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Prohibitionists Give up on Semi-Auto Bans? Not So Fast

Friday, September 12, 2014

For the last 25 years, banning so-called “assault weapons” has been at the forefront of the anti-gun agenda.  However, in recent days, an article from ProPublica and a “study” from The Center for American Progress indicated that the gun control establishment is shifting away from advocating for semi-auto bans and towards background checks/registration.  The “coincidence” of these publications appearing days apart hints at what might be public relations scheming, rather than a genuine shift in viewpoint.

While this supposed de-emphasis on semi-auto bans should be met with skepticism by all gun rights supporters, the items discussing the reevaluation of priorities are instructive in that they illustrate the quarter-century-long campaign against semi-autos was unjustified from inception.

The ProPublica article cites several prominent gun control activists who are now downplaying the importance of semi-auto bans.  Bloomberg mouthpiece Shannon Watts, who started Moms Demand Action specifically to target semi-autos, acknowledged to ProPublica that at some point she “realized that pushing for a ban isn’t the best way to prevent gun deaths.”  Similarly, Bloomberg employee Erika Soto Lamb mused, in regards to semi-auto bans, “we feel like it’s a more productive use of our time, effort, money, voices, and votes [to focus] on policies that are going to save the most lives.”  The Brady Campaign’s Dan Gross also noted a shift in focus, stating that semi-auto bans are not the “greatest opportunity” to “prevent gun violence.”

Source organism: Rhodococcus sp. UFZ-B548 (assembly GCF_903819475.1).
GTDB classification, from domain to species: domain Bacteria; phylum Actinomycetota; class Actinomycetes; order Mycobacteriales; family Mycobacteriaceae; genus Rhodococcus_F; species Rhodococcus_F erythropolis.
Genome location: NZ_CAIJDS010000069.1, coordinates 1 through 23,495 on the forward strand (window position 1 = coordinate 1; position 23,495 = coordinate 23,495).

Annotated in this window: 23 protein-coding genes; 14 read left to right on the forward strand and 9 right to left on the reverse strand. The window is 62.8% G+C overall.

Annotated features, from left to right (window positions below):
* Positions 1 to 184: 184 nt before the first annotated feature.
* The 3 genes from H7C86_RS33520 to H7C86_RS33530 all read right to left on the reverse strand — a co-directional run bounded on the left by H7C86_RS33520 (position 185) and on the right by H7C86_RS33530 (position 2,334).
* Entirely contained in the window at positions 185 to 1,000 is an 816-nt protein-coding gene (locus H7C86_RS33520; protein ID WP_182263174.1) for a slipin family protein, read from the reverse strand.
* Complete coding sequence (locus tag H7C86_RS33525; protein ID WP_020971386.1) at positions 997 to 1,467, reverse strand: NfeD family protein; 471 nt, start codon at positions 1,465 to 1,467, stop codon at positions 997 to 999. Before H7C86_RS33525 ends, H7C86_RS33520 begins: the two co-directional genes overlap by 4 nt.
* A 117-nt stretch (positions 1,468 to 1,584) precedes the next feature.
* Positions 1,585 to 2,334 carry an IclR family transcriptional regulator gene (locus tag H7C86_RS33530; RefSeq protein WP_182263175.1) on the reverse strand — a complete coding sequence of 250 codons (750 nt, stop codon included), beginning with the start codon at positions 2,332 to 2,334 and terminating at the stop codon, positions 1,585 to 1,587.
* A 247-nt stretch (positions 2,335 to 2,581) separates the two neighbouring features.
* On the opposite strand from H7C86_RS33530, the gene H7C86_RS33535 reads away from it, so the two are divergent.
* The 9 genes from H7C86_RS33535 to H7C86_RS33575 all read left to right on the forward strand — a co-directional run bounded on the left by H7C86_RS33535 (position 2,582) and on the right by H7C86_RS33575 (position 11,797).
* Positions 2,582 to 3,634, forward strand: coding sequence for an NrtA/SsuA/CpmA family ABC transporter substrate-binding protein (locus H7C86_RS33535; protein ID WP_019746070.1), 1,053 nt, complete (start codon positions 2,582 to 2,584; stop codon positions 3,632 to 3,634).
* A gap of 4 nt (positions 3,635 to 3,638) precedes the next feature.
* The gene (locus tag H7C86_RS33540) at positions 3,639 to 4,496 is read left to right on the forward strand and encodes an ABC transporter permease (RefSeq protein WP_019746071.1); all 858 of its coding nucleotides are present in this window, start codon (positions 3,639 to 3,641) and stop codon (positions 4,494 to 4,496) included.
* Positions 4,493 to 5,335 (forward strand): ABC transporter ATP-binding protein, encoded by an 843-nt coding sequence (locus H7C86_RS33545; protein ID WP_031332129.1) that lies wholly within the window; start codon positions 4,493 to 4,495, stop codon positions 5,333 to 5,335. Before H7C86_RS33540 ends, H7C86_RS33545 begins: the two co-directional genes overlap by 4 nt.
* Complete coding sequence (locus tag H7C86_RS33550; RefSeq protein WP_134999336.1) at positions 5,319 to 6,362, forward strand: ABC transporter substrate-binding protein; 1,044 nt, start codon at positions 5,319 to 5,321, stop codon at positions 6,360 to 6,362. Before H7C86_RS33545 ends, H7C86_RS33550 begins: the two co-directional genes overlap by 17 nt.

The ProPublica item goes on to cite the 2004 federally-funded University of Pennsylvania study that determined the federal semi-auto ban’s “impact on gun violence is likely to be small at best, and perhaps too small for reliable measurement.”  NRA has been quoting this study’s findings for a decade.

For its part, the Center for American Progress’ “Assault Weapons Revisited” paper noted that there has been a shift in the gun control community towards supporting restrictions on “who” may own firearms rather than “which” types of firearms Americans can own.  Nevertheless, the paper also advocates for an array of policy options for restricting semi-auto ownership, just short of a total ban (see related story).

These acknowledgements and purported changes in goals are a far cry from the hysterical rhetoric we heard when gun controllers were advocating for the federal semi-auto ban in the early nineties and for its renewal in 2004.  In 1994, then President of Handgun Control Inc. (later renamed the Brady Campaign to Prevent Gun Violence) Richard Aborn, emoted, “The case to ban assault weapons is so overwhelming that it need not be discussed further.”  In the statement, Aborn went on to insist, “While our children are crying out they are also watching… What message will we send them if the law refuses to respond to their cry for help by failing to remove weapons of war from their midst?”  A 1990 Brady ad referred to popular semi-autos as “drug guns.”